BERLIN — A car crashed into the front gate of the building housing German Chancellor Angela Merkel's offices on Wednesday morning, causing minor damage, authorities said. The driver, who authorities say had been involved in an almost identical incident six years ago, was detained.The Volkswagen station wagon hit the gate to the German chancellery at about 10 a.m. (0900 GMT; 4 a.m. EST). The slogan “You damned murderers of children and old people” was scrawled in white paint on one side of the car and “stop the globalization policies” was on the other.Police spokesman Thilo Cablitz told reporters the 54-year-old driver was detained at the scene after driving at a slow speed into the gate and was being questioned. He said police were investigating whether he might be psychologically disturbed or had other motivations.According to Germany’s Interior Ministry, the same man had already been involved in an almost identical incident in 2014.At that time, he drove a similar, if not the same, car into the same gate but caused no damage. The car carried a slogan scrawled in white paint on the side that condemned climate change and the man was taken into custody.Reports in 2014 said the man had done something similar before.Interior Ministry spokesman Steve Alter said he did not know whether the suspect was listed as a possible threat.The car used Wednesday had license plates from the Lippe area in western Germany and was driven away by the Berlin fire department showing little sign of damage beyond a few scratches.Merkel’s office said there was only minor damage to the security gate.“For the chancellor, other members of the federal government, and the people employed in the chancellery there was no danger at any time,” her office said.The chancellery sits in downtown Berlin next to the Swiss Embassy and across from parliamentary offices. The exterior gate that was hit, which is next to a security office outside the main building, opens onto a public street.There was no immediate indication of what prompted the incident, but it came on the day that Merkel was to meet with state governors to talk about extending a partial coronavirus shutdown that started on Nov. 2.The government's approach toward slowing the coronavirus pandemic and the restrictions enjoy widespread support among most Germans but they have also prompted occasionally violent protests in some major cities._____ Frank Jordans contributed to this story.David Rising, The Associated Press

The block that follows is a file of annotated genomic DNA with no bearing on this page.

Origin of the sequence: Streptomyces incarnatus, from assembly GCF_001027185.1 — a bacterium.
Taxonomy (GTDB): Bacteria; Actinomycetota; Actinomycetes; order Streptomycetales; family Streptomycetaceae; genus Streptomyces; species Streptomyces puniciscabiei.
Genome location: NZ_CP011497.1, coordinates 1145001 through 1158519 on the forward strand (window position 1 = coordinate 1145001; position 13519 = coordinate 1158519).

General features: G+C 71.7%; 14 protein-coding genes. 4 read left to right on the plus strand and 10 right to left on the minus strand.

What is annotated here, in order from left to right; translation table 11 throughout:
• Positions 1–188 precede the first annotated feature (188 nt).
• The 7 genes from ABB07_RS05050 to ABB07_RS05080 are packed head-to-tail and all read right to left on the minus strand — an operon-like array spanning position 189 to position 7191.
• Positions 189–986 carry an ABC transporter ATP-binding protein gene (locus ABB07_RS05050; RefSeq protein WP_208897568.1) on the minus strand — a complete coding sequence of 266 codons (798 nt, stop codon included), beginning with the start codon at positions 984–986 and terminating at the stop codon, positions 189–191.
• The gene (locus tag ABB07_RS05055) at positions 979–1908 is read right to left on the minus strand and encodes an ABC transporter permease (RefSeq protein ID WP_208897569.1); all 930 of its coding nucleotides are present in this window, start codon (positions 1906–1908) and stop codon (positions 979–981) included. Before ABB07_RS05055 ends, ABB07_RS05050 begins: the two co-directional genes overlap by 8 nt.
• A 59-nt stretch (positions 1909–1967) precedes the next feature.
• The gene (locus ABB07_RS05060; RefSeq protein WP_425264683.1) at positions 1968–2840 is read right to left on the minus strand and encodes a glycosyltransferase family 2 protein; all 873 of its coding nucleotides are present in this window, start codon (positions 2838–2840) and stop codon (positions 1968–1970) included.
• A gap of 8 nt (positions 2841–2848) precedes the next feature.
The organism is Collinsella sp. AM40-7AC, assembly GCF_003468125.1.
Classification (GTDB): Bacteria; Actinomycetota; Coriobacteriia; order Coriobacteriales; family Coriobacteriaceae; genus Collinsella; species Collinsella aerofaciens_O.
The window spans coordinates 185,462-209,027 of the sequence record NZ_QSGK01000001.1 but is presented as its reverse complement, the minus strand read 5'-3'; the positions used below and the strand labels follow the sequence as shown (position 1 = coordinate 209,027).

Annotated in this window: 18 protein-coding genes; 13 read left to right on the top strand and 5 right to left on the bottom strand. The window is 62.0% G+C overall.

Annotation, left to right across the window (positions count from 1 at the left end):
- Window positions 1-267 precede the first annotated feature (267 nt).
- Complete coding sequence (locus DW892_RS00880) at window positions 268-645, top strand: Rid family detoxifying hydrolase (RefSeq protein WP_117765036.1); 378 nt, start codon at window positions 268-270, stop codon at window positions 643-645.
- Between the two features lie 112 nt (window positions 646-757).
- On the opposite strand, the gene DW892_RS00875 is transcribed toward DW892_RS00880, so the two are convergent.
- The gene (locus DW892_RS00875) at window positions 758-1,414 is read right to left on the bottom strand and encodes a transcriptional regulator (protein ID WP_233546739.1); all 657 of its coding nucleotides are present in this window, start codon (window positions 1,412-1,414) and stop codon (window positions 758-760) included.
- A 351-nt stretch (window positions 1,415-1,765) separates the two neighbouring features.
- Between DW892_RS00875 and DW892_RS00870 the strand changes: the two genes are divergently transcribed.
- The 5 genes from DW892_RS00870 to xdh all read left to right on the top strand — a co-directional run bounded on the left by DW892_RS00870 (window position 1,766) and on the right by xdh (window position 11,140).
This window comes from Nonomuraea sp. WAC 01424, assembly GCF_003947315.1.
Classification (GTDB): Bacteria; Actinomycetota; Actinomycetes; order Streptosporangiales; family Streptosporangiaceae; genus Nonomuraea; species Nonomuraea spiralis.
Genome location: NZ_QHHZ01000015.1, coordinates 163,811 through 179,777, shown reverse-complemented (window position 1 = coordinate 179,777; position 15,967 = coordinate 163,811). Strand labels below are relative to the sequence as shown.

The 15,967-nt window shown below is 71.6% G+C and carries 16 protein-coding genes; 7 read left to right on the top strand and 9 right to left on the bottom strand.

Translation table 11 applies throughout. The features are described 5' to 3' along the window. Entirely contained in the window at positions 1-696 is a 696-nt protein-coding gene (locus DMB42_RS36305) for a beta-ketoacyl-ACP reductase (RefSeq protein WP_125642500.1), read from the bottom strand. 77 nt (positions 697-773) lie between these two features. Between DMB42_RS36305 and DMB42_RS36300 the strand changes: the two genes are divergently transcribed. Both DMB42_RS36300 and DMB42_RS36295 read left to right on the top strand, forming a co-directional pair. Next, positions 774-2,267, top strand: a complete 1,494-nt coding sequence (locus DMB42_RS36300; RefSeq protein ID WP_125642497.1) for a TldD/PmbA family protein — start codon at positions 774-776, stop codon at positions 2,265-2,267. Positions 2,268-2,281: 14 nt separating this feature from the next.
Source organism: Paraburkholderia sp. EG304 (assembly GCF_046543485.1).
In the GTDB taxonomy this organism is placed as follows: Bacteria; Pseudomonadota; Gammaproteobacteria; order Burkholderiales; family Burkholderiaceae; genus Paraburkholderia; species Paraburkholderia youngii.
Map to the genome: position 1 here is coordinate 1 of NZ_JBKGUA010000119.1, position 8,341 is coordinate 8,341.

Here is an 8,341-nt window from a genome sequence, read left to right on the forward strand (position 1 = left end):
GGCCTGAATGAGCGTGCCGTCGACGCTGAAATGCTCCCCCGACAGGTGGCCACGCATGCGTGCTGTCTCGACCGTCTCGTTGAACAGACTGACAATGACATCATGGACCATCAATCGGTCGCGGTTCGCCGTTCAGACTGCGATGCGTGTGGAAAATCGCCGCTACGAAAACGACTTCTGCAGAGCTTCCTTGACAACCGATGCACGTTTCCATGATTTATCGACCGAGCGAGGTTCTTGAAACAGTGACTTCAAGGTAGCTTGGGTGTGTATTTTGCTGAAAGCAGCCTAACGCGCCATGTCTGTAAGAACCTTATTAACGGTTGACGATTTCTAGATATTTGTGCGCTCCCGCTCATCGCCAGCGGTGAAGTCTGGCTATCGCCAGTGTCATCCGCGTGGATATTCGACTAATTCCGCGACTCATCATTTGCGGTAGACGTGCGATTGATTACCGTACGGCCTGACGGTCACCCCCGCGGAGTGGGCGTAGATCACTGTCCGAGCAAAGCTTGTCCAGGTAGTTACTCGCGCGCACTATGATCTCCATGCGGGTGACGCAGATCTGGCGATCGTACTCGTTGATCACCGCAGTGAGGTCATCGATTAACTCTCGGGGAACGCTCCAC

Accepting "full responsibility" for texting while driving during a livestream of a city committee meeting Tuesday, Osgoode Coun. George Darouze says he has offered a statement to Ottawa police so that he can be issued a $615 fine under the Highway Traffic Act."Yesterday, I made a poor decision to get behind the wheel of my car during Audit Committee. Instead of keeping my eyes on the road, I engaged in texting while driving. I realize these actions were in poor judgement (sic), and I'm disappointed in myself for this behaviour. I know some of you are upset with me and I am truly sorry," Darouze said in a letter issued Wednesday and addressed to his constituents, family and council colleagues.Darouze, who is also deputy mayor, said he went to the Leitrim police station Wednesday morning, where he "voluntarily gave them a statement" admitting to his actions. Section 78 of the Highway Traffic Act states: "No person shall drive a motor vehicle on a highway if the display screen of a television, computer or other device in the motor vehicle is visible to the driver."Darouze appeared to have two screens on while he drove Tuesday, the cell phone in his hand and another device on the passenger seat, which he appeared to be using to monitor the virtual committee meeting.Upon first conviction, the penalty for distracted driving is $615 if settled out of court, plus three demerit points and a three-day licence suspension.On Wednesday, an Ottawa Police Service (OPS) spokesperson confirmed the charge and the fine, but didn't say whether Darouze had been given demerit points or a suspension."I promise that this will never happen again," Darouze's letter concludes. "I want to continue to be an advocate for Safer Roads Ottawa and work with OPS on their Leave the Phone Alone Initiative, and by requesting and paying this fine, I hope I and others can learn from my experience." On Twitter, Mayor Jim Watson wrote: "I appreciate that [Darouze] acknowledged his error and voluntarily reported to the Ottawa Police Service to pay the fine for his actions."The incident attracted widespread condemnation online, with some residents calling for Darouze to be charged.Initially, Darouze tweeted that he had "inadvertently" texted while driving. He replaced that explanation with another brief statement Tuesday, before issuing Wednesday's letter.